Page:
Trading is hard. That’s not breaking news. We all know that. The hardest part of trading for most is once in a trade when to exit. Often a trade is initially profitable only to have it reverse and take back all of the profits and then some. After that experience it’s easy to exit a profitable trade too quickly only to see the instrument continue moving in the direction of the original profitable trade. “If I had only stuck with that trade I could’ve made so much more…”. Been there, done that. But, I don’t do that anymore. What’s the alternative? It’s a whole different way of managing trades. If your happy with you’re current trade management you can skip the rest of this post. But if you’d like to learn another way of dealing with that issue, read on. It just might change your whole perspective on trading!
Below is my tweet from 11/24 regarding the price action in AAPL. The stock had been selling off over the previous 5 days and was very oversold. When price dropped well below, then back above the previous day’s low from that oversold condition I began initiating a new long (bullish) position in AAPL.
Within about 30 minutes I had finished establishing the bullish position by buying Jan 120 Calls for an average cost of $3.10 each. Immediately after establishing the bullish position I was already resting an order to start the process of reducing the initial cost/risk of the position. That doesn’t mean I was planning to close the position and taking profits, rather I was utilizing a strategy that I refer to as Delta Hedging (DH) to reduce the net cost and directional risk of the position. More about that later!
I rely heavily on Market Profile for reading the intraday price action. That doesn’t mean that I’m looking to scalp intraday positions but I am looking for a good entry point for trades lasting anywhere from a few days to a few months. Finding a good entry point with a well defined stop is always beneficial no matter what time-frame I’m trading! In the tweet below from around 2 hours prior to the close I again mention my plan for DH’ing the position and reducing cost prior to the close. That means that even though this is a Jan position I’m looking to reduce risk already within the same trading day that I initiated the position.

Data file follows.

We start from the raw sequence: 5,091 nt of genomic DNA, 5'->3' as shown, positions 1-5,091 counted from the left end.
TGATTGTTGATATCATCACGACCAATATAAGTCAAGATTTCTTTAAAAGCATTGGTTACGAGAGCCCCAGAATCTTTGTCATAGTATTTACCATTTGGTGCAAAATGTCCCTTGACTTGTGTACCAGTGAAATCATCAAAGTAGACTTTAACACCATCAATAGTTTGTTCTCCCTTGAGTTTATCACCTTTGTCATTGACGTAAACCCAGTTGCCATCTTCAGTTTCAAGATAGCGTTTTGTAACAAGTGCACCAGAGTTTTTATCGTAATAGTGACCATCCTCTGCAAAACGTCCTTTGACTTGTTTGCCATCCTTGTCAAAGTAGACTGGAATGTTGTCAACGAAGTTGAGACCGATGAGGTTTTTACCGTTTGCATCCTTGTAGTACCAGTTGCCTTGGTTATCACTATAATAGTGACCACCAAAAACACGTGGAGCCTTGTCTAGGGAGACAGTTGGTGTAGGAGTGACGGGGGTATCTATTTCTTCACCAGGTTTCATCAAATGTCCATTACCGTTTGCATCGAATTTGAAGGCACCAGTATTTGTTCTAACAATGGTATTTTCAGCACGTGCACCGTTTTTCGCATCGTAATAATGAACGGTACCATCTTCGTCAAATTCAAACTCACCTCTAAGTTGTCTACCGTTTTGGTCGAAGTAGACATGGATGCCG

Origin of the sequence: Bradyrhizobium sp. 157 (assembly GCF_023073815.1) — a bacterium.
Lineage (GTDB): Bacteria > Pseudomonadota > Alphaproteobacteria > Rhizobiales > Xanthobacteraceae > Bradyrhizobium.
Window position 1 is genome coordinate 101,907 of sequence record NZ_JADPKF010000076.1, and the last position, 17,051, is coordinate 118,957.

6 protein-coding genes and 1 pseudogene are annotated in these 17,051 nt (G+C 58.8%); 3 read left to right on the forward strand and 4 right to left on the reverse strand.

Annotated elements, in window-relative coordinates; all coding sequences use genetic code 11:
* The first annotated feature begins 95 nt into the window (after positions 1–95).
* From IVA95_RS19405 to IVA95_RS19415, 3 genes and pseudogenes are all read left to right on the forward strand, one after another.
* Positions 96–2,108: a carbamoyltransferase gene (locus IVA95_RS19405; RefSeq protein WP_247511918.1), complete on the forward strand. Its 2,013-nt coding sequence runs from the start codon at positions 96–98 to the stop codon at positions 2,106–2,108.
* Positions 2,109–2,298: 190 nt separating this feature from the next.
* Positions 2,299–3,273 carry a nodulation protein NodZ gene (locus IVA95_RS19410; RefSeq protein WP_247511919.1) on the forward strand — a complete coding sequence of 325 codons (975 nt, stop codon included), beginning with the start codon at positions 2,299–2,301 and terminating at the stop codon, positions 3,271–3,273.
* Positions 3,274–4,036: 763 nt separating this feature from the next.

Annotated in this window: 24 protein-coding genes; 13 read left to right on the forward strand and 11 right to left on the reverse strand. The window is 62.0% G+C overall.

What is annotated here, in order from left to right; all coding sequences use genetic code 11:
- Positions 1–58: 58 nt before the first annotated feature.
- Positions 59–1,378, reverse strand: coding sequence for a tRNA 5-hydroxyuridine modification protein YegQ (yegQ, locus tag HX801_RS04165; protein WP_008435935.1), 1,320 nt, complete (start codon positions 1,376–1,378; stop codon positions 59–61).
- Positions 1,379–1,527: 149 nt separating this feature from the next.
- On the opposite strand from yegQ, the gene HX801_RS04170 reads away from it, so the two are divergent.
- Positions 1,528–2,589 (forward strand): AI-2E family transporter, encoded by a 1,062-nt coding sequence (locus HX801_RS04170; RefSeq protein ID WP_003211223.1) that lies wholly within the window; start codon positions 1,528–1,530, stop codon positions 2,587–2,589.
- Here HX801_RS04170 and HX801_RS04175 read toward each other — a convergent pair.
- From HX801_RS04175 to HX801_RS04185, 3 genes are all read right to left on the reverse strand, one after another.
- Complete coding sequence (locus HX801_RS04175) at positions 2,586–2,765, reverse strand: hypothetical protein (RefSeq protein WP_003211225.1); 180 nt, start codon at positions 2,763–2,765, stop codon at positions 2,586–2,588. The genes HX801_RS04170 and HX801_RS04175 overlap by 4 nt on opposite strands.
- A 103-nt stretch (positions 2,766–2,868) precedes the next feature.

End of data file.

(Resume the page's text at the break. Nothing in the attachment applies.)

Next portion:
In the tweet below I mention how I had just filled the first adjustment to the original trade. By selling further out of the money (OTM) Calls in the Jan expiry I ‘rolled’ the long Call position into a Call Vertical Debit spread.
Below is the risk profile for the Jan15 AAPL 120 Calls. A pretty standard opening order right? Everybody who has traded options has bought ‘naked’ Calls or Puts at one time or another. It’s a great directional play but with with a heavy carrying cost due to negative Theta. I don’t hold long Calls or Puts for more than a few days max because of that value drag. In this particular AAPL position, I held these un-hedged long Calls for less than 4 hours!
Below is the risk profile after I made the first adjustment to the trade. I originally paid $3.10 for the 120 Calls and sold the 130 Calls for $1.25. I now owned a $10 wide Call Vertical Debit spread with a net cost of $1.85. The ‘legging into’ this spread was due to reading the intraday price action on the chart. Had price instead turned lower I would’ve stopped out of the position at a relatively small loss. But, since price continued higher as the chart analysis indicated was likely, I took advantage of that to lower that initial risk.